Published by: Ingrid King. Last Updated on: January 25, 2023 by Crystal Uys
By the time they reach three years of age, about 80% of cats have oral health issues, with many showing the tell-tale signs of early onset periodontal disease.
Unfortunately, periodontal disease often goes untreated, because other than a foul smelling breath —something that many guardians just write off as “bad breath”—there are few other symptoms of the disease during its early stages. Periodontal disease can lead to multiple problems for your cat, including pain and, eventually, tooth loss.
What is periodontal disease?
Feline periodontal disease is a condition that affects a cat’s gums, rather than originating in the teeth themselves. Tooth loss and decay usually occur as a direct result of advanced periodontal disease. Feline periodontal disease develops when plaque and tartar extend below the gumline. The bacteria that are present in this “subgingival” plaque then begin to secrete toxins that result in inflammation, damaging the supporting tissues around the teeth.
Warning signs of periodontal disease
- bad breath
- inflamed gums that bleed easily
- gums that appear red
- receding gums
- sensitivity around the mouth
- pawing at the mouth
- missing or loose teeth
- reluctance or difficulty eating
- poor appetite
- pus leaking from around affected teeth
- stomach problems
- resorptive lesions on the teeth
Any of these signs warrants a visit to your veterinarian.
Dr. James Anthony, a boarded veterinary dentist with over 30 years of experience, provides in-depth information the warning signs of periodontal disease in this video.
If you prefer reading, click here to read a transcript of the video.
About Dr. Anthony
If Dr. Anthony’s name sounds familiar to some of you, it’s because you may have seen me mention him in connection with 1TDC™, a 4-in-1 wellness solution that has beneficial effects on periodontal and joint, skin, and coat health as well as overall stamina. Dr. Anthony conducted a double-blind periodontal health study with cats at The University of Saskatchewan. The results were published in The Journal of Periodontology in 2007 and 2009. His research demonstrated positive results beyond the studies published in the journal. “I was amazed at the positive results from the use of the 1TDC™ technology,” said Dr. Anthony, BSc(Agr), DVM, MRCVS, FAVD, DAVDC, DEVDC, Pag. “All periodontal measurements in the test animals improved significantly. The more I use the 1TDC™ technology, the more impressed I am.”
About the author
Ingrid King is an award-winning author, former veterinary hospital manager, and veterinary journalist who is passionate about cats.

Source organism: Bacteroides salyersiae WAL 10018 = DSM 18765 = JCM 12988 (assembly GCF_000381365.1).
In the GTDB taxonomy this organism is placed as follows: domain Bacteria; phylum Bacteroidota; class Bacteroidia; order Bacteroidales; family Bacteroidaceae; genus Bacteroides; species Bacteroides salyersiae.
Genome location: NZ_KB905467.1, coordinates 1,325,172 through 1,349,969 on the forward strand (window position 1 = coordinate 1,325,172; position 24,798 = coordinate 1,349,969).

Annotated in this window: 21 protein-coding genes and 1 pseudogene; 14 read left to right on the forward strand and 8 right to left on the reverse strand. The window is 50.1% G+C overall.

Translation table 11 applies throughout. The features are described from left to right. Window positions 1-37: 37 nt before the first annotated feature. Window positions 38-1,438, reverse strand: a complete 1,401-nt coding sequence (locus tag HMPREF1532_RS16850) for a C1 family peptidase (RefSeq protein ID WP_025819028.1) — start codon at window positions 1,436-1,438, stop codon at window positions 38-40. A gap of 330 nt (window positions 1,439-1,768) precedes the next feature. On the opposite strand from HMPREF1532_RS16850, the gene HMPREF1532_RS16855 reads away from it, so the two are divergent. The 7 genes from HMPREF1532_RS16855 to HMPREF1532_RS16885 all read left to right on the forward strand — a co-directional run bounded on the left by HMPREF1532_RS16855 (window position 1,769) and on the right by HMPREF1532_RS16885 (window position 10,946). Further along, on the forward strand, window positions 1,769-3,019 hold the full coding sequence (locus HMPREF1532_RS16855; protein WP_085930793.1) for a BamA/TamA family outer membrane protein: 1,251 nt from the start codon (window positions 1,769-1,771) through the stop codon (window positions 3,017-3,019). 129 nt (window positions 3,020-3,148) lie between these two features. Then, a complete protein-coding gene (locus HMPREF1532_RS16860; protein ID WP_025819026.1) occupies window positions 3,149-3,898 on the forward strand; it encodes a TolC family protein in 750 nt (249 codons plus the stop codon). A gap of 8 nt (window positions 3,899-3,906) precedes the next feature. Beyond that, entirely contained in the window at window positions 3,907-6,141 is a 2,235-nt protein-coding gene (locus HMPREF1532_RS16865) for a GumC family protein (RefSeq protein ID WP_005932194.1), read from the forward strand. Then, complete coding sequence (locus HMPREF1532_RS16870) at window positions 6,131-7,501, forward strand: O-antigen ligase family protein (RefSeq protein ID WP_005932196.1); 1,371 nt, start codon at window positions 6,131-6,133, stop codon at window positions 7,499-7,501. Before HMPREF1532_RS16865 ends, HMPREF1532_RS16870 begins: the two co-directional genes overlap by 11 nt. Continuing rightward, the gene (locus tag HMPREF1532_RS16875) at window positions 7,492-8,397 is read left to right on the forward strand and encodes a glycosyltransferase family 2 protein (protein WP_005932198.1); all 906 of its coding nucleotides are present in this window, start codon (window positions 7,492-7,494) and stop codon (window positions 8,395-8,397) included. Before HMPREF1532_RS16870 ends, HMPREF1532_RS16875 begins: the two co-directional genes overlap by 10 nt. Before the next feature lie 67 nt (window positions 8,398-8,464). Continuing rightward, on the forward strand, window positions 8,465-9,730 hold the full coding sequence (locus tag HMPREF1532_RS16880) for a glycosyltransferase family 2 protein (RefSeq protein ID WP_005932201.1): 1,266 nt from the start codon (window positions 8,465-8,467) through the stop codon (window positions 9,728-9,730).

Do cats in the wild get Periodontal Disease? And why do animal dentists cost so much, and is there dental insurance for cats?
We don’t really have a way of knowing whether cats in the wild get periodontal disease, but wild cats in zoos do, even though they’re fed the equivalent of what cat would eat in the wild. This article explains the cost of veterinary care in general: Veterinary dentists have gone through additional special education. https://consciouscat.net/2013/01/28/why-is-veterinary-care-so-expensive/ Pet insurance will cover dental care, but for most companies, it’s offered as an addition to a basic plan. In my case, I have a basic illness and accident plan. It does not cover routine dental care (cleaning,) but it does cover dental issues as a result of periodontal disease. Read the small print and ask questions before choosing a policy.
Thanks! Actually, feral cats can be checked when they are taken in for spaying/neutering. I will ask around to see if feral groups have the answer. The problem with most insurance coverage is they don’t cover “pre-existing conditions”, and we don’t know if a cat needs treatment until it is diagnosed. 🙁 BTW, my father’s cat lost all it’s teeth, and would eat dry and wet food (my dad said he was “gumming it” like some older humans do.
Thank you for the post. Cashew is getting a dental. Has some gingervitis on part of his gums and bad breath.
Thank you for this advice! Sometimes we think we know everything we need to, but every once in a while, a little reminder is helpful.
Amazing timing, as I just got through this video on dental problems connected to heart disease and cancer and diabetes etc IN HUMANS so now i’m wondering whether the same ‘hidden epidemic’ exists in our cat friends… supposedly there’s a new CT [3D] that allows otherwise hidden abscesses to be visible that don’t show up symptomatically, nor on regular xrays… take a look and maybe something is happening in veterinary circles, or should… https://www.youtube.com/watch?v=wcwrQYu5OLw